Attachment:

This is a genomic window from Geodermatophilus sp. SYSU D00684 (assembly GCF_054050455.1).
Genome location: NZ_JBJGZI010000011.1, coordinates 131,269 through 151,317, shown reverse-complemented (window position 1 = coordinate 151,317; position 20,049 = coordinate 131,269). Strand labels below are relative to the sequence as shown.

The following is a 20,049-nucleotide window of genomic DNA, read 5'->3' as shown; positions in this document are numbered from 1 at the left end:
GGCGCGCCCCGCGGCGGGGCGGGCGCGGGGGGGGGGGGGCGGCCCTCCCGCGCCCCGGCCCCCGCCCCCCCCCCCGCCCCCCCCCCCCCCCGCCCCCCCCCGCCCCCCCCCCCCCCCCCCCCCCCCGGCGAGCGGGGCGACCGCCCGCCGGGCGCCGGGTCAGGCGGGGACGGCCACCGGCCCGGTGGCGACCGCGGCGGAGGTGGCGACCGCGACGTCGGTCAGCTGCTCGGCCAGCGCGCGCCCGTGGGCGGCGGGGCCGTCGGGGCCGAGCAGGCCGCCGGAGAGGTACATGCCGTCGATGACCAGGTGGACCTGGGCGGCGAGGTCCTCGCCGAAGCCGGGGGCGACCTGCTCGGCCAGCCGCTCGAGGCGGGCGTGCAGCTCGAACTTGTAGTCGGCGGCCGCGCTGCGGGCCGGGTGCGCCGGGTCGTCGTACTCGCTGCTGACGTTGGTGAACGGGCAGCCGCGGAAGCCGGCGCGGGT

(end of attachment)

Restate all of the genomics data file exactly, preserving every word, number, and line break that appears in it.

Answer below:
This is a genomic window from Geodermatophilus sp. SYSU D00684 (assembly GCF_054050455.1).
Genome location: NZ_JBJGZI010000011.1, coordinates 131,269 through 151,317, shown reverse-complemented (window position 1 = coordinate 151,317; position 20,049 = coordinate 131,269). Strand labels below are relative to the sequence as shown.

The following is a 20,049-nucleotide window of genomic DNA, read 5'->3' as shown; positions in this document are numbered from 1 at the left end:
GGCGCGCCCCGCGGCGGGGCGGGCGCGGGGGGGGGGGGGCGGCCCTCCCGCGCCCCGGCCCCCGCCCCCCCCCCCGCCCCCCCCCCCCCCCGCCCCCCCCCGCCCCCCCCCCCCCCCCCCCCCCCCGGCGAGCGGGGCGACCGCCCGCCGGGCGCCGGGTCAGGCGGGGACGGCCACCGGCCCGGTGGCGACCGCGGCGGAGGTGGCGACCGCGACGTCGGTCAGCTGCTCGGCCAGCGCGCGCCCGTGGGCGGCGGGGCCGTCGGGGCCGAGCAGGCCGCCGGAGAGGTACATGCCGTCGATGACCAGGTGGACCTGGGCGGCGAGGTCCTCGCCGAAGCCGGGGGCGACCTGCTCGGCCAGCCGCTCGAGGCGGGCGTGCAGCTCGAACTTGTAGTCGGCGGCCGCGCTGCGGGCCGGGTGCGCCGGGTCGTCGTACTCGCTGCTGACGTTGGTGAACGGGCAGCCGCGGAAGCCGGCGCGGGT